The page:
Toshiba Encore 2 review: This Windows 8 tablet goes easy on your wallet
By Michelle Mastin
PCWorldAug 13, 2014 3:00 am PDT
At a Glance
Very inexpensive for its size
Solid industrial design
Good battery life
Just 1GB of RAM
Intermittent issues with touchscreen response
Toshiba made a number of compromises to hit this low price point, but the Encore 2 runs Windows 8.1 and Office 365 well enough for us to recommend it.
Microsoft sparked a race to the bottom with the introduction of Windows 8.1 with Bing. And Toshiba cut the bottom out of the bottom line with its Encore 2 series, bringing Windows tablets down to the price of mainstream Android tablets. The 10-inch version reviewed here will set you back just $270, and the smaller 8-inch version costs just $200.
What compromises must you put up with at prices that low? Surprisingly few. While the Encore 2’s build quality isn’t the best, the tablet is sturdy enough that I wouldn’t worry about sliding it into a bag and carrying it around all day. The tablet feels plasticky, but it’s also light at just 1.2 pounds. And since that weight is in a slab that’s only 0.375 inches thick, it feels solid. I was able to hold it comfortably in one hand for extended periods, and that’s something I can’t usually say about 10-inch tablets.
The white bezel and champagne back help the Encore 2 stand out in a market full of black and silver. Its IPS panel delivers run-of-the-mill resolution of 1280×800 pixels, but it boasts good viewing angles. It gets dim enough to be comfortable in dark environments, but you’ll want to crank it all the way up to work in a well-lit room.
I did encounter some intermittent responsiveness issues with the touchscreen, though. A firmware update improved the situation, but it never entirely disappeared and I was never able to isolate the cause. A quick reboot generally smoothed things out when it became too annoying.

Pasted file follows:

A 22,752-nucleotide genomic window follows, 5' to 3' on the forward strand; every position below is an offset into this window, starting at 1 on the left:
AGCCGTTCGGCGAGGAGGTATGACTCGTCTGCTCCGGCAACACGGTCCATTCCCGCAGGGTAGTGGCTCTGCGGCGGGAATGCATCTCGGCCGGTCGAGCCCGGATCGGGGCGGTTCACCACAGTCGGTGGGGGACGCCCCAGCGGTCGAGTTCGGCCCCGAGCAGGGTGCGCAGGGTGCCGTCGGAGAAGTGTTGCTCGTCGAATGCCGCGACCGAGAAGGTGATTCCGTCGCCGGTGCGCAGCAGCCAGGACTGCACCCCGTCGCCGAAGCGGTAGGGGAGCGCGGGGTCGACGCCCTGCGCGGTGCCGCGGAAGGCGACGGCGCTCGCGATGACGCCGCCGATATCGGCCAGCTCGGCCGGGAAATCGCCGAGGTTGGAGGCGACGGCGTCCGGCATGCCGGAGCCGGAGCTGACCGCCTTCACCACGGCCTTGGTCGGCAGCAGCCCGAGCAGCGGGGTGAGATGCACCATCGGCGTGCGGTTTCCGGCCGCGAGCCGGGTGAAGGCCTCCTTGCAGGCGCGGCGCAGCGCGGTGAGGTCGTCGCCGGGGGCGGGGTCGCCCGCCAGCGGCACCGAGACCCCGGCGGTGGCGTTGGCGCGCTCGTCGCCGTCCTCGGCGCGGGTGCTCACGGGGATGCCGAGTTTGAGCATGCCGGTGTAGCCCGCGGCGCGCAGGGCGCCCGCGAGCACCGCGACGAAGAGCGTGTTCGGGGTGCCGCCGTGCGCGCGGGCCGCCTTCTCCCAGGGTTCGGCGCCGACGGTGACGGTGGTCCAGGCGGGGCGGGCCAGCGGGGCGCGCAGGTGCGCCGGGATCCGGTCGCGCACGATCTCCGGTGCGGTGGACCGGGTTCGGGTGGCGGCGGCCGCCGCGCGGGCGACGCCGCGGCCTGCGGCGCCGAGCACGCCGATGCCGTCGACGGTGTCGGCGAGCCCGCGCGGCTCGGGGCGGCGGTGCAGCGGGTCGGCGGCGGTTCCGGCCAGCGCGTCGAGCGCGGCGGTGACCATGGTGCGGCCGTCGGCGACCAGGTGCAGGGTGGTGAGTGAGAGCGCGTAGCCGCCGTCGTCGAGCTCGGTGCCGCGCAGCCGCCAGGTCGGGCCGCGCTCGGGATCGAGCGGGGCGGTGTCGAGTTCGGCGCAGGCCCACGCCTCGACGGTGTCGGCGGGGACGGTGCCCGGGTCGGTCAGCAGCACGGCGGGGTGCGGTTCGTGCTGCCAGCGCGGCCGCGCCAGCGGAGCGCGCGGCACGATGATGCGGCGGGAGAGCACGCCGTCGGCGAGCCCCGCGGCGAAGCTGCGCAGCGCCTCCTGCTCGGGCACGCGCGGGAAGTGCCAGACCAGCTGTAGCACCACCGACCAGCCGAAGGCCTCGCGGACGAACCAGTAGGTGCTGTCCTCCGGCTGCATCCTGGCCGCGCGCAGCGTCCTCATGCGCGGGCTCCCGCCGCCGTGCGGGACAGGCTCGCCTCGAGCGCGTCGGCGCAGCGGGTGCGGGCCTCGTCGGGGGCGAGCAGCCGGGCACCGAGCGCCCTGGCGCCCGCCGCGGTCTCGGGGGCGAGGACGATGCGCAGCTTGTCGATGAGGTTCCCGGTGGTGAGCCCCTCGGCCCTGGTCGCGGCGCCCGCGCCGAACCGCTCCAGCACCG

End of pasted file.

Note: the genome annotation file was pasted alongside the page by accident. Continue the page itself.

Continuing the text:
There’s a small Toshiba logo on the tablet’s front bezel, but the capacitive Start button on the previous-generation Encore has been replaced by a physical button on the top edge. You’ll also find a volume rocker and a power button here. I actually prefer the real button to the touch-sensitive version, as I was less likely to activate it by mistake.
Stereo speakers on each side work well for videos and music playback in a quiet room, and there’s a headset jack for private listening and video calls. A microSD slot lets you expand the Encore 2’s measly 32GB of storage, and you’ll find micro HDMI, and micro USB ports on the same edge. Wireless connectivity includes 802.11 b/g/n and Bluetooth 4.0.
The Encore 2 is powered by Intel’s quad-core Atom Z3735G (a Bay Trail-class processor), but having just 1GB of memory—not upgradable—leaves me a just a wee bit nervous. When’s the last time you ran Windows on anything with that little RAM? Having said that, this tablet runs Office 365 without a problem (Toshiba includes a one-year subscription with the purchase price).
In fact, the performance hit as a whole isn’t as significant as I had expected. The Encore 2 turned in lower benchmark scores than other Windows tablets we’ve tested, but they weren’t drastically lower. While its PCMark 8: Office score was 22 percent lower than that of the $430 Dell Venue Pro 11, it was just 14 percent lower than the $569 Lenovo ThinkPad 10‘s.
In fact, I used the Encore 2 and a Bluetooth keyboard to write this entire review in OneNote without encountering any significant slowdowns. I also used it as I would every other tablet I’ve reviewed: I read and wrote email, surfed the web using multiple tabs, streamed Netflix movies, and noodled around small-footprint modern UI apps. The only difference I noticed is that apps clear out of memory more quickly. That just means apps must refresh if they fall more than four or five places down the queue in the sidebar app switcher.
Buy it or skip it?
Full-featured Windows tablets, such as the aforementioned Dell and Lenovo models, can replace a notebook (provided you add peripherals such as a Bluetooth keyboard). I can’t envision Toshiba’s Encore 2 that way—it’s more of a companion device for very light productivity and entertainment.